"This is the recording of the first performance of George Antheil's 1924 Ballet Mecanique for 16 player pianos, percussion, siren, airplane propellors, and bells, that has been written up in Wired, Electronic Musician, Keyboard, Mix, Sound on Sound, Piano Today, etc. etc. and was later played at Carnegie Hall and by the San Francisco Symphony. It's totally wild, and great fun. Along with the half-hour of cacophony, there are some clever player piano pieces by Richard Grayson, and percussion pieces by John Cage, Lou Harrison, and Amadeo Roldan, plus a version of a Mendelssohn symphony for 16 player pianos that will knock your socks off. A party record for high-tech types if ever there was one. (You can check out samples at http://antheil.org.)"
Great Modern Music
Brett A. Kniess | Madison, WI | 01/04/2006
(5 out of 5 stars)

"Experimental music is hit and miss on recordings, but such love and preparation was put into the making of this CD project, that it is an all-around success.

John Cage and Lou Harrison, both pretty well-known 20th century American composers, collaborated on the percussion quartet entitled Double Music. After deciding on tempo and meter, both composers completed separate sections of the same work: Cage wrote parts 1&3, while Harrison wrote parts 2&4. Scored for a battery of percussion including Water Buffalo bells, brake drums, sleigh bells, thunder sheet, water gong, etc., the piece, even though composed separately, works well when the parts are put together.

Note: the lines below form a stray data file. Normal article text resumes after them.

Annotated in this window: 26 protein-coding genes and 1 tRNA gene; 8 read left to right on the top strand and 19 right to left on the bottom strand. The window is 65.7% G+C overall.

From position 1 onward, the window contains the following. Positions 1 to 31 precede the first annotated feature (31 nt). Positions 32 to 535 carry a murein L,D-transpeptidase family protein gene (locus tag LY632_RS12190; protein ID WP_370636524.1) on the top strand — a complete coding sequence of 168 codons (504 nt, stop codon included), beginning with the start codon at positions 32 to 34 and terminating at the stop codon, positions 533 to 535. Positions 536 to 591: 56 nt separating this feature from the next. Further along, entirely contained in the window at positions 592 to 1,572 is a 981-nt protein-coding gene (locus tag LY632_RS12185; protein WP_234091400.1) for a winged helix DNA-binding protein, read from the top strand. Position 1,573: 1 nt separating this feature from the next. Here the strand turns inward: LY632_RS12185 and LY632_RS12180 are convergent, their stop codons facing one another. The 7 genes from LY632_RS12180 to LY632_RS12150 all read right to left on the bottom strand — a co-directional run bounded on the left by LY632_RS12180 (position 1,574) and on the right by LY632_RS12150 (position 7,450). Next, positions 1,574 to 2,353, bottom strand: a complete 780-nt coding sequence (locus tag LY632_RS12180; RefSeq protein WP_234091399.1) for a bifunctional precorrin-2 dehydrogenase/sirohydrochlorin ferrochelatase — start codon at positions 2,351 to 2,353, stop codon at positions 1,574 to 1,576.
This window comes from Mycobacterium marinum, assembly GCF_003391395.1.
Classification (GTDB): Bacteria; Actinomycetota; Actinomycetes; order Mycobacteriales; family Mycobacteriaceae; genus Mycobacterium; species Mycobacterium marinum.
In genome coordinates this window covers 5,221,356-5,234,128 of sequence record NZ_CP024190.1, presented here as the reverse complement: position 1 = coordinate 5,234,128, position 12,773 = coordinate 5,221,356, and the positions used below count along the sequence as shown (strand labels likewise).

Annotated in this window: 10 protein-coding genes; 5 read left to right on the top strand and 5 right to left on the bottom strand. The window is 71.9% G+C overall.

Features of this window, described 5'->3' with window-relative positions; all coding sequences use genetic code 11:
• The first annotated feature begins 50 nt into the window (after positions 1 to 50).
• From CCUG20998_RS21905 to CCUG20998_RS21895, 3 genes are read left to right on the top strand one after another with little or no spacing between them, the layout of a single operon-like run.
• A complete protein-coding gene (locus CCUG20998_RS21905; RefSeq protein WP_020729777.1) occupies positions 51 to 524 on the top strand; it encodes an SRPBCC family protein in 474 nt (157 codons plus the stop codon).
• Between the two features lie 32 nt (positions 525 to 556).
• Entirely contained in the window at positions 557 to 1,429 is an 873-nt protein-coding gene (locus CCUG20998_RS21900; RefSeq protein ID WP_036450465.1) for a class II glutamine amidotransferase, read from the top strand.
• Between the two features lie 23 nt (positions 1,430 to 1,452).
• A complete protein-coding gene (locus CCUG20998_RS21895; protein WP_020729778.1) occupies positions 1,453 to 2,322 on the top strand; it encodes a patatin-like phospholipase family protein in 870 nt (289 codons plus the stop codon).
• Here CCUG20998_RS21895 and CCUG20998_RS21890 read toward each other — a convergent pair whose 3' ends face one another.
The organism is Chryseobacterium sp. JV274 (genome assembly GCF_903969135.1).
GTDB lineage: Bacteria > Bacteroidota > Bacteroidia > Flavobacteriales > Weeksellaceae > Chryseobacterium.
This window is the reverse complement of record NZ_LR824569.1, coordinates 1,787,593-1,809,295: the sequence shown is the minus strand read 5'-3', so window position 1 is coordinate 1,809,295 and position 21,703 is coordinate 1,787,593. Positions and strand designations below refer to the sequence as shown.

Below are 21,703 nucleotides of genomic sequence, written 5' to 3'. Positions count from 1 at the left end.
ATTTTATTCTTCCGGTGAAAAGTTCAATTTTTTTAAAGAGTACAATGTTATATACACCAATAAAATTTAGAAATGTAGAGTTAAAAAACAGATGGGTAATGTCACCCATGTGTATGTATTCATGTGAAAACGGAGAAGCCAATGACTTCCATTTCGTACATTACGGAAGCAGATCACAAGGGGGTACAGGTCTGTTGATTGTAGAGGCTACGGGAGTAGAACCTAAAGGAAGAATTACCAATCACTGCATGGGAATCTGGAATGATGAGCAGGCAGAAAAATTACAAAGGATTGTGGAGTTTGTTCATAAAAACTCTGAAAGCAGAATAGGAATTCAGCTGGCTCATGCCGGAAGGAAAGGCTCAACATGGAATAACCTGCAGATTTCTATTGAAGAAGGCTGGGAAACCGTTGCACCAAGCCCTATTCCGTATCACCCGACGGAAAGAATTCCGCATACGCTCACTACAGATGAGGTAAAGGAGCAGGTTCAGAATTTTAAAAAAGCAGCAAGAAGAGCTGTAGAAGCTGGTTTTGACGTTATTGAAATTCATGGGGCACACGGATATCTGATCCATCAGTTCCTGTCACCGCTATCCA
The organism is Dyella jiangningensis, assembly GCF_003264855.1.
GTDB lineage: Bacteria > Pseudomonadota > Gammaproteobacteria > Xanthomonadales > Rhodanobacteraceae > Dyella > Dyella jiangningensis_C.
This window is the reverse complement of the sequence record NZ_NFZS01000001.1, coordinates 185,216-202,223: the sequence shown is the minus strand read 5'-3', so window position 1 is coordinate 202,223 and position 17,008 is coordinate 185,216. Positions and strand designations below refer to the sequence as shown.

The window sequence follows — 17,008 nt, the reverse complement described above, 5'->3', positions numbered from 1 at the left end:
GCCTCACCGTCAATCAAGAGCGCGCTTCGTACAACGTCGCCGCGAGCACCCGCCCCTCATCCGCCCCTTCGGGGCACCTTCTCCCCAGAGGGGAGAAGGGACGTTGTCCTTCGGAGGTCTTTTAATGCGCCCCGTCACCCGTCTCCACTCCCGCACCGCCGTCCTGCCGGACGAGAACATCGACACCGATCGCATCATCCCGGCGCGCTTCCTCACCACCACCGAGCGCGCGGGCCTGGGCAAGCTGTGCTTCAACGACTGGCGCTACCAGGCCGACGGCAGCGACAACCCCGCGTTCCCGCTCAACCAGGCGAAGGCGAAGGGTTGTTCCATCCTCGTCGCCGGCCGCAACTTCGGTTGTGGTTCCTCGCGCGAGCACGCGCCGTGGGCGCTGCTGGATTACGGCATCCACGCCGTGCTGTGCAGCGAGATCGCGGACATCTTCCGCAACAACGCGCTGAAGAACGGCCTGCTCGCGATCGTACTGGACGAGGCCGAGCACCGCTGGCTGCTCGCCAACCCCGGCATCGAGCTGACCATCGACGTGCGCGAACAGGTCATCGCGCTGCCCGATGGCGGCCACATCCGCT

Richard Greyson, a California music professor, is represented here with two works for player piano(s) and electronic devices. Shoot the Piano Player or Shoot the Player Piano, is a throwback to the old wild-west saloons. Occasional off-beat dances and tunes come through, but it is a mish-mash of wild-west film ideas, complete with a gun fight; literally. His other work, Mr. 528, refers to the title "Mr. 88" one used to call a piano player. This work was composed for 6 piano players (multiplied by 88 gives the title) and electronic sounds. Completely tonal with unusual sound effects, the work is almost meditative with various sections of virtuosic piano flourishes.

The Cuban composer Amadeo Roldan is believed to be the first composer to write for percussion ensemble. Unfortunately, he only lived to be 39 years old. The works on this disk, Ritmicas 5 & 6, use Cuban percussion instruments, pitched and unpitched. Both evoke Hispanic dance rhythms, and while short in length, are interesting miniatures.